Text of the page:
There’s nothing more frustrating for an enthusiastic home cook than cooking for picky eaters. And when I talk about picky eaters, I’m not defining them in the way that an extreme foody like Anthony Bourdain would, who looks with disdain on anyone who wouldn’t try pickled feral cat noses. I am talking about hard core picky eaters, the type who views any spice other than salt or pepper with deep suspicion, who eats only white bread, drinks only light beer, and has only ever ordered the steak at any fancy restaurant he or she has ever visited.
The fact is, these people make up about half of the population, so unless your family and social circle consists entirely of foodies and professional chefs, you will have to cook for these people on a regular basis. You could just say to hell with it and serve shake and back chicken breasts with plain baked or mashed potatoes, or you could find a compromise that will allow both you and your guests to have a satisfying meal.
Rather than talking about what you should cook, it is best to start with what you can’t; nothing too spicy, nothing undercooked or raw, nothing with its head still attached, nothing overly trendy, and nothing foreign other than Italian or Mexican. You are going to have to work off of a base of some of the most commonly used ingredients in your local grocery store, but that doesn’t mean you can’t be creative; if anything it forces you to be more creative.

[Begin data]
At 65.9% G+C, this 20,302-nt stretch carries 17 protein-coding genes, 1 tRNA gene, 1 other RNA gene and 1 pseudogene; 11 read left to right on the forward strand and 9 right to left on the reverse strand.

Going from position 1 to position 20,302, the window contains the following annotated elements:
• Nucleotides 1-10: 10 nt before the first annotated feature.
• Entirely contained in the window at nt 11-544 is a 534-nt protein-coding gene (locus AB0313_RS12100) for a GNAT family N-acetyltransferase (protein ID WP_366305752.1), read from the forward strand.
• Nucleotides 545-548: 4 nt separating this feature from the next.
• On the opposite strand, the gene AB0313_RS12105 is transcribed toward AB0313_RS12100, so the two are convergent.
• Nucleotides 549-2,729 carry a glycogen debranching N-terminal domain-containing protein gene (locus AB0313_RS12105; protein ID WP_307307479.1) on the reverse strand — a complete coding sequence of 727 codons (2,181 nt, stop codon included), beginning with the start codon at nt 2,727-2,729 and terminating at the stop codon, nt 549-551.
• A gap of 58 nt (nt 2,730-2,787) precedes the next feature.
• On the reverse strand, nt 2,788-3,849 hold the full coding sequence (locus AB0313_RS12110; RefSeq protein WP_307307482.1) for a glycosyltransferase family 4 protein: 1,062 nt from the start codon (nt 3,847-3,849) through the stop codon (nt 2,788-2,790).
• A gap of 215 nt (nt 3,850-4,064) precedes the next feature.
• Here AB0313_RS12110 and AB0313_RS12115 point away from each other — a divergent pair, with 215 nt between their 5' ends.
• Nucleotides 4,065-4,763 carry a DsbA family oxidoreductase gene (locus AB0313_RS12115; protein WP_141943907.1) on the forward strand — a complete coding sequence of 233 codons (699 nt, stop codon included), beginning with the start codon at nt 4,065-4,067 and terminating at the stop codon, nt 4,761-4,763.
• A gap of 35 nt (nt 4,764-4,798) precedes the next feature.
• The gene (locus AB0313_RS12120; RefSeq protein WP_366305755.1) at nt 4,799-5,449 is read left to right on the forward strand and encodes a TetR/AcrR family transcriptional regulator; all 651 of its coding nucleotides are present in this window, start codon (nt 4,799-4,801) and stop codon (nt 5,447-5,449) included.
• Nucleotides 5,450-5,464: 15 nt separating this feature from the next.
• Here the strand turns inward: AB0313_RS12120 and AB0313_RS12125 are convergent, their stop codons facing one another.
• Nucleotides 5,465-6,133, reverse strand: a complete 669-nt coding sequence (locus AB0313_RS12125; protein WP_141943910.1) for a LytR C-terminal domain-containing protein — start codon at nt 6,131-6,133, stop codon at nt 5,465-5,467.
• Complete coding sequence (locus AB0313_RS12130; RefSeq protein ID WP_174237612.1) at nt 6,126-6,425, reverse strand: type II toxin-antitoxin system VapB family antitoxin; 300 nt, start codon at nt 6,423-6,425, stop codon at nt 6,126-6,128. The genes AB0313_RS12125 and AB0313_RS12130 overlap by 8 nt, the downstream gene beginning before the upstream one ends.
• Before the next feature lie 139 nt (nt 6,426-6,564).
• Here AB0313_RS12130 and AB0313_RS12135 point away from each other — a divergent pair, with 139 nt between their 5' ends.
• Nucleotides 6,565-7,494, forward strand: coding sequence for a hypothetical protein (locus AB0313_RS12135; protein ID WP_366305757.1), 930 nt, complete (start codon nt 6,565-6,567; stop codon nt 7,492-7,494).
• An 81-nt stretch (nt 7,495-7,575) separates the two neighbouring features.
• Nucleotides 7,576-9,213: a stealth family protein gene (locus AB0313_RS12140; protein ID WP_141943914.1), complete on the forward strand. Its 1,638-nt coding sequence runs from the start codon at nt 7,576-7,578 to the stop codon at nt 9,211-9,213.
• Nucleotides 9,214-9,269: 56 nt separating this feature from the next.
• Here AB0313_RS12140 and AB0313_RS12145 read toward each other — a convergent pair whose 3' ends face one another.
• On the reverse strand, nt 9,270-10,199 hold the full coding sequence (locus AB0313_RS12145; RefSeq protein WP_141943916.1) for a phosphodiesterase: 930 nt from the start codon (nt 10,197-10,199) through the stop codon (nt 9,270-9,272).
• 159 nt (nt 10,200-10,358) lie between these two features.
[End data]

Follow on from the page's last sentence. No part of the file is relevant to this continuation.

Throwing a pile of painfully hot or exotic ingredients into a pot does not make you creative. You can actually be just as creative with everyday ingredients as you can with fish sauce and habanero peppers. In any case, many of the finest restaurants in North America serve dishes made almost entirely of local ingredients, so there is no shame in just trying to add a little twist to a traditional meat and potatoes dish.
Your strategy should be to start with safe ingredients, add more flavour than your guests might be used to but not so much that it overwhelms them. If you want to be a good dinner party host than you have to remember you should be focused more on the enjoyment that your guests get from eating the food than the enjoyment you get from preparing it. The ingredients and taste are only one part of the equation; you also need to put some thought on the presentation. You can serve your guests something they’ve eaten a hundred times before but if serve it in a new and visually impressive way it will feel like something new.
If you have the budget for it, beef wellington is perhaps the quintessential fancy dish for picky eaters. It takes some work to prepare but it essentially is just roast beef with mushrooms and puff pastry, so anyone who doesn’t like it doesn’t really belong on anyone’s guest list. You don’t necessarily need to reward every picky eater you invite over with a beef wellington, you should just look at serving something that visually impressive and appealing to the non-foodie.